Short Stories

Last Dance on 30th Street – Sweet Repose in a Minor Key

Elle often wondered if the song they picked for their wedding dance – “At Last” by Etta James – was simply titled wrong.  When she pondered the chronology of curious events leading to that dance, she ended with the sad realization that their wedding song should have been titled “Last Dance.”

Her memories leading up to their wedding, like the credit roll at the end of a movie, got a bit more detailed every time she ran it through her mind. She would add small snippets, fitting them in to the logical place in the linear view of their time together. 

This much was clear to her – theirs was a relationship that was always meant to be – but never meant to be. Elle knew that didn’t make logical sense. Of all the things she was great at articulating, this was not one of them. In a world where minor chords are sad and bittersweet and major chords are happy, the score for Elle and Nat’s love story would have been written in a minor chord – although Nat argued that tempo was more a factor in sad and happy songs. What did she know anyway? He was the musician. 

That first time they met, he had intrigued her. He was sitting at the side of the stage in the semi-darkness, so quiet and still in the midst of a rowdy crowd of country and western fans. He didn’t look uncomfortable, just out of place. She pictured herself flirting with him, saying something dumb like “Come here often?” when she already knew the answer. No one came here often. She was a seventeen-year old teenager, a military brat, living on an isolated army base and she knew everyone – and she did not recognize this intriguing stranger. She correctly decided that Mr. Intrigue was with the band, hired by the USO to entertain the troops and their families. Anyone who didn’t wear a uniform and have their hair cut short above their ears fascinated her.

He refused her invitation to dance so she invited herself to sit with him for the rest of the show. She was bold and brave. He was twenty-one, shy and self-conscious. They talked until four o’clock in the morning. The next time she saw him was forty years later.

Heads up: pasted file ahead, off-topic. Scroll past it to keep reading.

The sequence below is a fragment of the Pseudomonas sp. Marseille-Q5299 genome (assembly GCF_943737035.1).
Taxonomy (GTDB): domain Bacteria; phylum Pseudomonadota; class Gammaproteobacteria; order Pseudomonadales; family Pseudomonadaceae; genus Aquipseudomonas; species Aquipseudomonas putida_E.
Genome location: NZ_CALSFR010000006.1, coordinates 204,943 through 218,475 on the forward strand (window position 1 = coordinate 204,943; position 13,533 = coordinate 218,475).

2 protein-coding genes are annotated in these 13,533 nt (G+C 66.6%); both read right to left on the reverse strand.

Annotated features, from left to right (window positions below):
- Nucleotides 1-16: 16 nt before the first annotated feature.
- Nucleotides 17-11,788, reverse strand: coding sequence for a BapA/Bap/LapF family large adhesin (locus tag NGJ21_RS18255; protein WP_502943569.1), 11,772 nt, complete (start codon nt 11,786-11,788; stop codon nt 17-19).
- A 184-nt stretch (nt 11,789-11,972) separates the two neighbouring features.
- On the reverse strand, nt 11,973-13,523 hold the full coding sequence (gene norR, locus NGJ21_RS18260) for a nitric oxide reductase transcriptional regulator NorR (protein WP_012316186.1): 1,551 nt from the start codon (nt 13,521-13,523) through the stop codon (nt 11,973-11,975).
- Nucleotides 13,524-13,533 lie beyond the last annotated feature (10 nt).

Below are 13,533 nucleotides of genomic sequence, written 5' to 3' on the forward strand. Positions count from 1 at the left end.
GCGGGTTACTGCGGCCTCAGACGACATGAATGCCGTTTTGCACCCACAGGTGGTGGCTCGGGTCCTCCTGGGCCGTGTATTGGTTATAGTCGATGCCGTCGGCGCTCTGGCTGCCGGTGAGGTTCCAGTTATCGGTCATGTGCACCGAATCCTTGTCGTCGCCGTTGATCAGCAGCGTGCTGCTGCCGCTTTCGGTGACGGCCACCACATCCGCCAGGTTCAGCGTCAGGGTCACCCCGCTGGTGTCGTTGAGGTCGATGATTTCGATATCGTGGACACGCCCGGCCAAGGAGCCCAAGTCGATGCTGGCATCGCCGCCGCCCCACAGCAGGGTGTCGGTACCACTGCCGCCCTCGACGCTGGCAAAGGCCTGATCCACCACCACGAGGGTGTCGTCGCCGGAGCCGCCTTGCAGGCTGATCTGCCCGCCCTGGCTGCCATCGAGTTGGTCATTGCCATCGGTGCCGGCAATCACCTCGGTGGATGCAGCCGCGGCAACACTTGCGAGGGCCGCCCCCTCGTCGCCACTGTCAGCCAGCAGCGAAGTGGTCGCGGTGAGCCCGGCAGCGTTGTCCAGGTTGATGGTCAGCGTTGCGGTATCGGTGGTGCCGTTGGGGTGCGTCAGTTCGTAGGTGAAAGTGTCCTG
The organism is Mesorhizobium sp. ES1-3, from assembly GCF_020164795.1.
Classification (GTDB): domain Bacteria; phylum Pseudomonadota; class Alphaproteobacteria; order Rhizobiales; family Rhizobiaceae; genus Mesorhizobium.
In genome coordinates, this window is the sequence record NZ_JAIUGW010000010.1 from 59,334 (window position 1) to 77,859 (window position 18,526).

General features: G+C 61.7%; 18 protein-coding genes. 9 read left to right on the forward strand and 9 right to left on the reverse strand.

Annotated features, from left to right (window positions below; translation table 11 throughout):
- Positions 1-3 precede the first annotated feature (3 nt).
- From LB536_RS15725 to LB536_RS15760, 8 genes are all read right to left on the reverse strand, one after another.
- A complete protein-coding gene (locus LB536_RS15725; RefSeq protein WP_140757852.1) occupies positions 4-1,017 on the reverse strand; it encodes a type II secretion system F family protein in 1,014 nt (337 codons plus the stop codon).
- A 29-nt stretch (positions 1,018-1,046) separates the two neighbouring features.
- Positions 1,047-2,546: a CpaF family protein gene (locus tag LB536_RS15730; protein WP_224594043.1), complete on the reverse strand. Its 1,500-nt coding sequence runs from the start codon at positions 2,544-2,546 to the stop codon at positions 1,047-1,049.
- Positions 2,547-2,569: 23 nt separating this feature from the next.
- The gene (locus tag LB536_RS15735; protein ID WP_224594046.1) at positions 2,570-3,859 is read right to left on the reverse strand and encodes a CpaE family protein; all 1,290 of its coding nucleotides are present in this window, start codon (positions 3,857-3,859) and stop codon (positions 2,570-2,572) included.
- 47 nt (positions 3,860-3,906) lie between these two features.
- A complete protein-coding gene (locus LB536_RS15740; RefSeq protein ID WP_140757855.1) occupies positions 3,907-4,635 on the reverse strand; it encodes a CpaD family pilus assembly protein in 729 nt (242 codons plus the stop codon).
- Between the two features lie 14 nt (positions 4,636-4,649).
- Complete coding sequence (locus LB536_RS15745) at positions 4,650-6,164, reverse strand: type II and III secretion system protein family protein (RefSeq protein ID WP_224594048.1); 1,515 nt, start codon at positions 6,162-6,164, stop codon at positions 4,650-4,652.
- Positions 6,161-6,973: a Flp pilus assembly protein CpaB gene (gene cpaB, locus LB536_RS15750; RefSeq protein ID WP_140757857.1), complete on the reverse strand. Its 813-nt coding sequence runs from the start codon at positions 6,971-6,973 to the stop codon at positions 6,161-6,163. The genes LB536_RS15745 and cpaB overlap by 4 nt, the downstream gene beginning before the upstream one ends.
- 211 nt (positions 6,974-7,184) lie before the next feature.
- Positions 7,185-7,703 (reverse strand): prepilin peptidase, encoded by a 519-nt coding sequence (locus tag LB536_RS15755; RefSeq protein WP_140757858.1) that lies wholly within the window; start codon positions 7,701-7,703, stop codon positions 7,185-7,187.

In her retelling, their story started with Nat’s out of the blue, in-box message on LinkedIn two years ago – almost 40 years to the day that they first met. Eventually, she gets to the delicious memory of that one night at the Corporal’s Club on the base. Nat was no longer shy and self-conscious. Instead, she wore the mantle of self-consciousness and shyness. But it didn’t matter. They immediately struck up an on-line friendship, rediscovering their connection. Nat was married – to be expected. Elle was single – a fact that Nat could never wrap his head around. He often asked her about her past boyfriends, none of whom she cared to talk about.

He was a music producer now, with a love of Broadway musicals. She was an editor at The New Yorker with a love of art history. She still liked country and western music and he still loathed it. On the second day of their on-line relationship, he dedicated a song to her, telling her to look up the lyrics. The next day, she returned the favour. Soon, every song she heard had new meaning and she always found a way to relate it to their friendship. The dedicated songs grew more serious, with oblique references to love. Then Nat dedicated a song where England Dan and John Ford Coley were singing about how sad it was to belong to someone else when the right one comes along. Apparently, she was his ‘right one’.

Ten days into their on-line friendship, she was in love. Which was ridiculous on the face of it. People did not fall in love that quickly, especially with someone they had only spent eight hours with, forty years ago. And falling in love with a married man was a useless waste of perfectly good emotion that she should save for someone who could freely love her back. But there was no turning back once she loved him. Especially when he told her that the truth was, he wanted to dance with her that night forty years ago but he’d been too shy to accept her invitation.

Music made her cry now. On the subway she would burst into tears hearing Barbra Streisand and Blake Sheldon singing “I’d Want It To Be You.” Puccini’s opera scores would throw her into gut wrenching sobs. “Unforgettable” became her anthem because it was sung by Nat’s namesake. She had never liked Frank Sinatra but started to search out his songs for the schmaltzy, romantic crooning. When she told Nat about the crying, he worried that he had broken her.

Six months after reconnecting, she flew to Los Angeles to see him in person. She was nervous – cried on the plane but smiled when she saw him at the bottom of the escalator.